If you’ve started a new running program or kicked up your miles a notch, you may end up with pain in your shins– leaving you stumbling around, reaching for those reliable bags of broccoli in your freezer for the inner shin relief that you need to continue. But is it wise to run through the pain that is shin splints, and what can you do to prevent these annoyances and roadblocks in your training plan? Read on to find some ways to deal with them and strategies for mitigating your shin splints altogether!
Shin splints, which informally refers to all the pain in the inside or outside of the shin, are caused by inflammation in your muscles. Because your muscles are wrapped so tightly in your legs and calves, when one gets inflamed or sore, it causes widespread pain. Shin splints tend to result when beginning runners start a running program, or when seasoned runners make a significant change, whether that be in mileage, hills versus flat surfaces, or shoes. When looking to reduce this inflammation, look the acronym RICE: rest, ice, compression, and elevation.
Resting Your Shins
Although starting a new running plan can be exciting, it is essential to take care of your body and include some rest days along the way. Although you can run through shin splints, in some cases, it is crucial that you take care of your body, first and foremost. Experts agree that it is vital to decrease or even stop running entirely when the shin splints strike, for the best chance of recovery.
Icing Those Shins
Another essential treatment to consider for shin splints in ice. Even though doctors and running experts will often prescribe ice for shin splints, runners often overlook this method of reducing inflammation in the affected area. Ice is best applied for around 20 minutes every two to four hours for the best results. When you sit down to ice your shins (or any other injury,) make sure to lay a cloth between the ice pack and your skin to prevent ice burns.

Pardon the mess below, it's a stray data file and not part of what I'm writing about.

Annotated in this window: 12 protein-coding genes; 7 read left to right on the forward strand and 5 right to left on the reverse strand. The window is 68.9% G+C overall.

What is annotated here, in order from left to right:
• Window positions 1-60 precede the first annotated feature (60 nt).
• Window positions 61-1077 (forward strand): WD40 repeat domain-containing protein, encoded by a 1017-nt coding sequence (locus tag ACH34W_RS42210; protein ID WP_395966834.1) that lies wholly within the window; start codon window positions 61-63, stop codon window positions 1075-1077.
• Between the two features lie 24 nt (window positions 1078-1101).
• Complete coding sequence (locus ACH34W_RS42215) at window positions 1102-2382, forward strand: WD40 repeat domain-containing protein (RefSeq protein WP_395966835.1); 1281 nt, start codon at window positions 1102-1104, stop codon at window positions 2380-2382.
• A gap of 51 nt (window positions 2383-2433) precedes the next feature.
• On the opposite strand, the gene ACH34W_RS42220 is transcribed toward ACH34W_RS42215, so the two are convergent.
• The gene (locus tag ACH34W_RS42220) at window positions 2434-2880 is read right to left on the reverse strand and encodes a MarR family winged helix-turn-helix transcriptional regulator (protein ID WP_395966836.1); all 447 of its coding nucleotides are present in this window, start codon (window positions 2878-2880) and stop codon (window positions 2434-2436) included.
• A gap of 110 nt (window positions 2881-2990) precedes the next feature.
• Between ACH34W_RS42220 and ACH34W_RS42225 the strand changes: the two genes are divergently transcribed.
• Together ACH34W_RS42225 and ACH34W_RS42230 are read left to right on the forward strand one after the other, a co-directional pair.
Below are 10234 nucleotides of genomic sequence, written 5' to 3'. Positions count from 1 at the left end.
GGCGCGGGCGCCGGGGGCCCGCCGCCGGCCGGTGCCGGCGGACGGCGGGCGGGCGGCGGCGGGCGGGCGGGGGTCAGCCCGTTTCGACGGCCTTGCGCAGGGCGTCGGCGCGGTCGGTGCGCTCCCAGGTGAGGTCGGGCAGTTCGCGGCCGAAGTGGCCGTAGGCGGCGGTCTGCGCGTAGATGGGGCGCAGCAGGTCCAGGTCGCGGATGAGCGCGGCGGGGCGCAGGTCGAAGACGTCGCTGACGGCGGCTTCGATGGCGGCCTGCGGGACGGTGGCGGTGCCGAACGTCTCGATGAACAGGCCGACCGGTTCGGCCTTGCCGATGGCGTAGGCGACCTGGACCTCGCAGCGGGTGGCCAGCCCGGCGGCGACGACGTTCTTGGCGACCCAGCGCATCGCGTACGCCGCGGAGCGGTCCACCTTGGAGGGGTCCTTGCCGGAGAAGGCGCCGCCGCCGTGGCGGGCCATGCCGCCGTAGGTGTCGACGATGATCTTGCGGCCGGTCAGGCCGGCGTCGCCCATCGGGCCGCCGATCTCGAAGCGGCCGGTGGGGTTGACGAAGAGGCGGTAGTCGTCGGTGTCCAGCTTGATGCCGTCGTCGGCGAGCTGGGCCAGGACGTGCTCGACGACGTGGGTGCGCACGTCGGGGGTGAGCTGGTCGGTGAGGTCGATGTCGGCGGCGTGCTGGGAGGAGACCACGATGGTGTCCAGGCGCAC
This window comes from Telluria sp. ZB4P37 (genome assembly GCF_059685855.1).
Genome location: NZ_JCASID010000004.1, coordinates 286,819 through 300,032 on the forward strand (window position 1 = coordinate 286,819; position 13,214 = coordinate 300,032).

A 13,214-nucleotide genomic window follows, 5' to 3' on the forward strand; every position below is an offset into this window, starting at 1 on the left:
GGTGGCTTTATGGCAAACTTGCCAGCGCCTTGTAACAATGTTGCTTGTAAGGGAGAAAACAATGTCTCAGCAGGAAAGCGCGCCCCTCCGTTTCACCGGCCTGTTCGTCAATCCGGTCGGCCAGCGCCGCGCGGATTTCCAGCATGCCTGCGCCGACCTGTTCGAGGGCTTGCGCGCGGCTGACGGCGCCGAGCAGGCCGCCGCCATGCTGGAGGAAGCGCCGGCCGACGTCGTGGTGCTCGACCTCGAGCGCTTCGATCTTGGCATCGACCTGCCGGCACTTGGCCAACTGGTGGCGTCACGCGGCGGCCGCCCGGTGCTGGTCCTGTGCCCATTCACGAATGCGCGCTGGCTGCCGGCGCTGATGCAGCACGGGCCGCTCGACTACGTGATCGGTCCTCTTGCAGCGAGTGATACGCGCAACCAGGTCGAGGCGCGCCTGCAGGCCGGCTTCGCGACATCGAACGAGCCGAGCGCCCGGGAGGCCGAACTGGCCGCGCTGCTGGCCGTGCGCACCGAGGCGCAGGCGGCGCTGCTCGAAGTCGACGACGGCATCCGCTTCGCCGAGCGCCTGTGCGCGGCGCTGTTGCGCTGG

Compression and Elevation: If You Must Run on Them
If you have caught the running bug to the point where you are unwilling to stop running, wrap your shins and ankles with compression sleeves, bandages, or athletic tape to give your legs some support. The compression should bind the tendons against the skin to prevent stress. The second you get off the treadmill or home from your run, ice your shins (see above)! Elevating your shins when you ice them also proves effective at reducing inflammation, which will also reduce pain! Taking an NSAID, like acetaminophen, should help reduce some of the pain as well.
To quit getting shin splints in the future, consider only increasing your mileage by 10 percent per week, getting a scan to determine your foot shape. When you know your foot shape, you can buy and wear shoes for optimal support, which in many cases, eliminates shin splints.
Have you ever struggled with shin splints or another running injury, or have tips on how to deal with and treat these ailments? Let us know in the comments below!